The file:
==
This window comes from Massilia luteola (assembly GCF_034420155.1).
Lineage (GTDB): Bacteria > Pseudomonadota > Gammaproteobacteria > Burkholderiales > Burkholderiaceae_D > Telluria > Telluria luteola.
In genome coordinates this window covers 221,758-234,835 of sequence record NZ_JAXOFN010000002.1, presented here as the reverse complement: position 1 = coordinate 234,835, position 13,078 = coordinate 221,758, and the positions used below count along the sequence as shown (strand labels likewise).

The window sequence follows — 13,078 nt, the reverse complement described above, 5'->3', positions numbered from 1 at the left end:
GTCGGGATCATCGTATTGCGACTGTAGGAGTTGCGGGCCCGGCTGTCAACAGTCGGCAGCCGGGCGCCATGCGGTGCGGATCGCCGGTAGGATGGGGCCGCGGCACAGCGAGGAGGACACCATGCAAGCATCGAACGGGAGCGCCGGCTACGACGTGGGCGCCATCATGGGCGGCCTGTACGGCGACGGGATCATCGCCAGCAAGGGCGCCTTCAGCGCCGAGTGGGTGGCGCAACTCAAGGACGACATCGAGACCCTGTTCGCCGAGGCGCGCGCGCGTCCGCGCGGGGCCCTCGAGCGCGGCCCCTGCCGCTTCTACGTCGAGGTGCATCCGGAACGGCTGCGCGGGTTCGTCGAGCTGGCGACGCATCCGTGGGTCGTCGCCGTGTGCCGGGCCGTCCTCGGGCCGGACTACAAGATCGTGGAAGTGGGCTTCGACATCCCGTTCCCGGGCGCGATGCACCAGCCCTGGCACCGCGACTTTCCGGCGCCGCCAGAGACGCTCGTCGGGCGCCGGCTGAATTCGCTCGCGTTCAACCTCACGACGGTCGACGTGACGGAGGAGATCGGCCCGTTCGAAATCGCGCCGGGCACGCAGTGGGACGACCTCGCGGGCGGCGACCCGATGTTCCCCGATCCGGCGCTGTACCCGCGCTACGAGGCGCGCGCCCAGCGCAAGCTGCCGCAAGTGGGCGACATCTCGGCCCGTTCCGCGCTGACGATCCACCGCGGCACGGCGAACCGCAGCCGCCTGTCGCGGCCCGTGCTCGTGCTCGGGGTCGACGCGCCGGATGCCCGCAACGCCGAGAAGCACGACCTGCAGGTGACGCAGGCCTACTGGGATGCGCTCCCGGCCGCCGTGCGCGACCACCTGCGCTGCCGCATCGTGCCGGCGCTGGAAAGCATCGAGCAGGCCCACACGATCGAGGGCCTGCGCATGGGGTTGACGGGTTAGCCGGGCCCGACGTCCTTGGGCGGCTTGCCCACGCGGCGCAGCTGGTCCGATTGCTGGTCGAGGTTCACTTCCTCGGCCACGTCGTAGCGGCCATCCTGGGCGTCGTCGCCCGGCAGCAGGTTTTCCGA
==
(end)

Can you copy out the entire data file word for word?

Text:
This window comes from Massilia luteola (assembly GCF_034420155.1).
Lineage (GTDB): Bacteria > Pseudomonadota > Gammaproteobacteria > Burkholderiales > Burkholderiaceae_D > Telluria > Telluria luteola.
In genome coordinates this window covers 221,758-234,835 of sequence record NZ_JAXOFN010000002.1, presented here as the reverse complement: position 1 = coordinate 234,835, position 13,078 = coordinate 221,758, and the positions used below count along the sequence as shown (strand labels likewise).

The window sequence follows — 13,078 nt, the reverse complement described above, 5'->3', positions numbered from 1 at the left end:
GTCGGGATCATCGTATTGCGACTGTAGGAGTTGCGGGCCCGGCTGTCAACAGTCGGCAGCCGGGCGCCATGCGGTGCGGATCGCCGGTAGGATGGGGCCGCGGCACAGCGAGGAGGACACCATGCAAGCATCGAACGGGAGCGCCGGCTACGACGTGGGCGCCATCATGGGCGGCCTGTACGGCGACGGGATCATCGCCAGCAAGGGCGCCTTCAGCGCCGAGTGGGTGGCGCAACTCAAGGACGACATCGAGACCCTGTTCGCCGAGGCGCGCGCGCGTCCGCGCGGGGCCCTCGAGCGCGGCCCCTGCCGCTTCTACGTCGAGGTGCATCCGGAACGGCTGCGCGGGTTCGTCGAGCTGGCGACGCATCCGTGGGTCGTCGCCGTGTGCCGGGCCGTCCTCGGGCCGGACTACAAGATCGTGGAAGTGGGCTTCGACATCCCGTTCCCGGGCGCGATGCACCAGCCCTGGCACCGCGACTTTCCGGCGCCGCCAGAGACGCTCGTCGGGCGCCGGCTGAATTCGCTCGCGTTCAACCTCACGACGGTCGACGTGACGGAGGAGATCGGCCCGTTCGAAATCGCGCCGGGCACGCAGTGGGACGACCTCGCGGGCGGCGACCCGATGTTCCCCGATCCGGCGCTGTACCCGCGCTACGAGGCGCGCGCCCAGCGCAAGCTGCCGCAAGTGGGCGACATCTCGGCCCGTTCCGCGCTGACGATCCACCGCGGCACGGCGAACCGCAGCCGCCTGTCGCGGCCCGTGCTCGTGCTCGGGGTCGACGCGCCGGATGCCCGCAACGCCGAGAAGCACGACCTGCAGGTGACGCAGGCCTACTGGGATGCGCTCCCGGCCGCCGTGCGCGACCACCTGCGCTGCCGCATCGTGCCGGCGCTGGAAAGCATCGAGCAGGCCCACACGATCGAGGGCCTGCGCATGGGGTTGACGGGTTAGCCGGGCCCGACGTCCTTGGGCGGCTTGCCCACGCGGCGCAGCTGGTCCGATTGCTGGTCGAGGTTCACTTCCTCGGCCACGTCGTAGCGGCCATCCTGGGCGTCGTCGCCCGGCAGCAGGTTTTCCGA